Widespread testing, contact tracing, and quarantining is the obvious solution to limiting the spread of nosocomial infections. In the UK, starting track and trace will be a complex and herculean task. The obvious place to start is where most patients with confirmed covid are: hospital and care homes. It is unlikely apps on smartphones will help in hospitals when healthcare workers will so often be near a patient with covid-19. Hospital healthcare workers can’t isolate themselves every time their App says they’ve been near a covid-19 patient, and if well protected with adequate PPE, would not need to.
There are similar problems in patients. Many, particularly frail older patients, will not have a smartphone, let alone have it with them in hospital. How can we map the complex physical journeys of patients within hospitals—hoping most hospitals have actually got mobile phone reception/WiFi to do that? Our patients and healthcare workers, particularly the vulnerable or those that live with the vulnerable, have the right to know when they have been exposed in “clean” areas. They have difficult decisions to make about self-isolation, sometimes away from their loved ones. The solution to track and trace in healthcare will likely require many human tracers. It is unclear if the tracers promised by the government will be linking in to the hospitals, or just based in the community. Tracers will also be needed to inform those that have been discharged, but came into contact with covid-19 while in hospital.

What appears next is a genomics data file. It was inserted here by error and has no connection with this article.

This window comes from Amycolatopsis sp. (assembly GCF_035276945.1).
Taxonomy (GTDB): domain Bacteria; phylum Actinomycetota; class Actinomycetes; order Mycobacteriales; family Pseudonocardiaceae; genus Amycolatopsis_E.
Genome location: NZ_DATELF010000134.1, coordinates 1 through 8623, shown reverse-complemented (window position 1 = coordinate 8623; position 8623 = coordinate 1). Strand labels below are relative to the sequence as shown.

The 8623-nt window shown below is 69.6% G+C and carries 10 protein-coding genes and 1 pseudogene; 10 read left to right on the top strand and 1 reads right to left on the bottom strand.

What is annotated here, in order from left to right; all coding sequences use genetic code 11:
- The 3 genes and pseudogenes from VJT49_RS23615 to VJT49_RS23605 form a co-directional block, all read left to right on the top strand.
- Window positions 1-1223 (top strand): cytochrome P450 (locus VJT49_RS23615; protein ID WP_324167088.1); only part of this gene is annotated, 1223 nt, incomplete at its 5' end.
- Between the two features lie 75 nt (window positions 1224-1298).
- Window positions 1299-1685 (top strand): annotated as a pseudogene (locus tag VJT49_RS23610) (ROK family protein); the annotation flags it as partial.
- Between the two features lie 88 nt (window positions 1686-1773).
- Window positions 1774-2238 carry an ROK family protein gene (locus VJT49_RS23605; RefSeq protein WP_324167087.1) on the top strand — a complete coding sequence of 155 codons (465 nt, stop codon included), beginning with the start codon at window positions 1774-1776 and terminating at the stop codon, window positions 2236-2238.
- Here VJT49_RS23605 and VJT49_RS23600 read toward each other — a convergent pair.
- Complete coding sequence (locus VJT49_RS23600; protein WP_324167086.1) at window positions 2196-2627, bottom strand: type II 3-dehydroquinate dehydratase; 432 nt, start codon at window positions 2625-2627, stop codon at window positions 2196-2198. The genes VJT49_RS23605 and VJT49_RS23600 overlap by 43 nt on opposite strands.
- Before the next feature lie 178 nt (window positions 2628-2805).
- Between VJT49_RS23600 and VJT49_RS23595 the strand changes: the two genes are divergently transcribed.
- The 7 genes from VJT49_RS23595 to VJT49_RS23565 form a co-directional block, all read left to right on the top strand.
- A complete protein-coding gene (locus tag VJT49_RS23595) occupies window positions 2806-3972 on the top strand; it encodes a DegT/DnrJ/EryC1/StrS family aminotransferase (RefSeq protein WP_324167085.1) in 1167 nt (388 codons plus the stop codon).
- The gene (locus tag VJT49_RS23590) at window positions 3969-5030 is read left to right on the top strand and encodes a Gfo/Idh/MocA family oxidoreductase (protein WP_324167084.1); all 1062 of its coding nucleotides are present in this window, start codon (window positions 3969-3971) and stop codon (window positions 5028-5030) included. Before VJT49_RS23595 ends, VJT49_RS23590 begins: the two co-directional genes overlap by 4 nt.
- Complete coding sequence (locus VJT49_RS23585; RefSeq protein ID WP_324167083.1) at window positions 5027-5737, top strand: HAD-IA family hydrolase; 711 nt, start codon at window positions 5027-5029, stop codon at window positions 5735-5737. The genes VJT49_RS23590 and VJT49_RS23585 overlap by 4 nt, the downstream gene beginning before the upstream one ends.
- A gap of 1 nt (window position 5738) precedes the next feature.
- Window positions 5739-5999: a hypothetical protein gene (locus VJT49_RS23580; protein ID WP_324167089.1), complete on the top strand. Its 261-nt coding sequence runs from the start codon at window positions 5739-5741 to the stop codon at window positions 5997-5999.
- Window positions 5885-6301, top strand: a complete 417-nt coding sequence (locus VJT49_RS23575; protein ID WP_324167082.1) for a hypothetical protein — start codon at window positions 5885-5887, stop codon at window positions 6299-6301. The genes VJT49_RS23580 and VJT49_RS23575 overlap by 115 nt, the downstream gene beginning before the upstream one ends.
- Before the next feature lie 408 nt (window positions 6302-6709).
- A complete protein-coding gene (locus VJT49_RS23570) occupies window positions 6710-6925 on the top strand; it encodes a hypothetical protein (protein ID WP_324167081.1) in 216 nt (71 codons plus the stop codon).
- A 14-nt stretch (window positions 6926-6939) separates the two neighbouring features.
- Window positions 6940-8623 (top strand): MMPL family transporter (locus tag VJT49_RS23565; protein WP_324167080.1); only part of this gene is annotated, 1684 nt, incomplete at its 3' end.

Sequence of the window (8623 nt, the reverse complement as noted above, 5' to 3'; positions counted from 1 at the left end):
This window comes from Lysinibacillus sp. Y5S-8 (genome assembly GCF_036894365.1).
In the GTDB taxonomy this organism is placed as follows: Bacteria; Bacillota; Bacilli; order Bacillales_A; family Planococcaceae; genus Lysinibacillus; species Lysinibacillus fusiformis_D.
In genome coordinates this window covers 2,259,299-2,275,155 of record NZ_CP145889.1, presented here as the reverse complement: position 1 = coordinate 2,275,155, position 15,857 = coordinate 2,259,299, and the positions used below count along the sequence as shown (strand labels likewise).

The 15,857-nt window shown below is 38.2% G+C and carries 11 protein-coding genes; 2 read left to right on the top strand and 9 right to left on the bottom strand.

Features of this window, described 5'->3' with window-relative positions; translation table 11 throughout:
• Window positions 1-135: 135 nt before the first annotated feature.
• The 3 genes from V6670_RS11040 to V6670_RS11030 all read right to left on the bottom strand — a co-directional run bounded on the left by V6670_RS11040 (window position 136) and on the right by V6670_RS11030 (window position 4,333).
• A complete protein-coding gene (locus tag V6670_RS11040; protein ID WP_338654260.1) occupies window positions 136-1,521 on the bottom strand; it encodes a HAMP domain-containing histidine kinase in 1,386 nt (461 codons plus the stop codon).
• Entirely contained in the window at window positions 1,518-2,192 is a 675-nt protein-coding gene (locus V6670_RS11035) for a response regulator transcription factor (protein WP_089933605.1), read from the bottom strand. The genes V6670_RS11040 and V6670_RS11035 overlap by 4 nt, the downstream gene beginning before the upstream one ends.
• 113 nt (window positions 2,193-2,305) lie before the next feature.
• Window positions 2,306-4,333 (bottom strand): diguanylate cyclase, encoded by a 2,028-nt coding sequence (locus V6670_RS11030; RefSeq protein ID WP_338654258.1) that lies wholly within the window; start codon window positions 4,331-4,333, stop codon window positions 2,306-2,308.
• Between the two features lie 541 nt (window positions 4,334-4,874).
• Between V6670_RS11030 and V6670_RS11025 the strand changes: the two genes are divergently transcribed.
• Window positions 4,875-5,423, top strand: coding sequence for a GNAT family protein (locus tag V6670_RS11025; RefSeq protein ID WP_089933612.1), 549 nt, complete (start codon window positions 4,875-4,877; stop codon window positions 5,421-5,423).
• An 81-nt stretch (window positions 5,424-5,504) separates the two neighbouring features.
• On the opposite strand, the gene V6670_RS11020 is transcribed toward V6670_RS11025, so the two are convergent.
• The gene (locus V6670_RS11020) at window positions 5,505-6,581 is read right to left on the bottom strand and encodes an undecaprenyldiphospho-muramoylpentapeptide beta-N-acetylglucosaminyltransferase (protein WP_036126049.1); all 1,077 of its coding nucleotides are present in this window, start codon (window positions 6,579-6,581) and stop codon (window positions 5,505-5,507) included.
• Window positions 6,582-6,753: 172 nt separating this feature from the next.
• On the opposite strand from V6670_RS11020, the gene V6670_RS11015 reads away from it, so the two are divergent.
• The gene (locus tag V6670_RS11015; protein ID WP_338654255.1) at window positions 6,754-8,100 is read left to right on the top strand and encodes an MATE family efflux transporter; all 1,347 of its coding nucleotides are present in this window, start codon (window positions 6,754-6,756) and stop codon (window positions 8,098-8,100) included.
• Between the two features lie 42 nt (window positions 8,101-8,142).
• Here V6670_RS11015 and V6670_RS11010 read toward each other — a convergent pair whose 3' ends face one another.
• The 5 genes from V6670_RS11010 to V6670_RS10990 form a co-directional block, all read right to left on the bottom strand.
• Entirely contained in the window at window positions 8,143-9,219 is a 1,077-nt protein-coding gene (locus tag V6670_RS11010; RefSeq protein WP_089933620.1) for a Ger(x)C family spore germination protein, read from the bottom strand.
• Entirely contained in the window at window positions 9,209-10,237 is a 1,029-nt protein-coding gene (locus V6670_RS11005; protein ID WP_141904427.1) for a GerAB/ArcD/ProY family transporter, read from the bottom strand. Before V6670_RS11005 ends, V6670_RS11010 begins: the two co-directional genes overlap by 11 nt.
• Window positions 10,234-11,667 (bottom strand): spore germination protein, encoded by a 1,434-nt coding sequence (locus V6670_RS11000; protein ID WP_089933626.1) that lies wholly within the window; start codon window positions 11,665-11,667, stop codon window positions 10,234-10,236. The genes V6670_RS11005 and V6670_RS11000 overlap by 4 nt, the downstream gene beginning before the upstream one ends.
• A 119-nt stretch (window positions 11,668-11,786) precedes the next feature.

Hopefully in hospital transmission of covid is already reduced compared to the beginning of the pandemic. Measures have already been put into place to mitigate the spread of covid in hospitals, for example, the recent start of testing of all new admissions, pre-admission quarantining at home for elective admissions, physical distancing of patients, increased testing of healthcare workers, and reduced turnaround of test results. This will all have an impact. These measures should reduce the mixing of possible, but likely negative, patients with patients who turn out to be PCR positive or clinically highly suspicious. But measures such as physical distancing of patients will come under pressure as lockdown measures ease and hospitals start to fill up with non-covid related patients.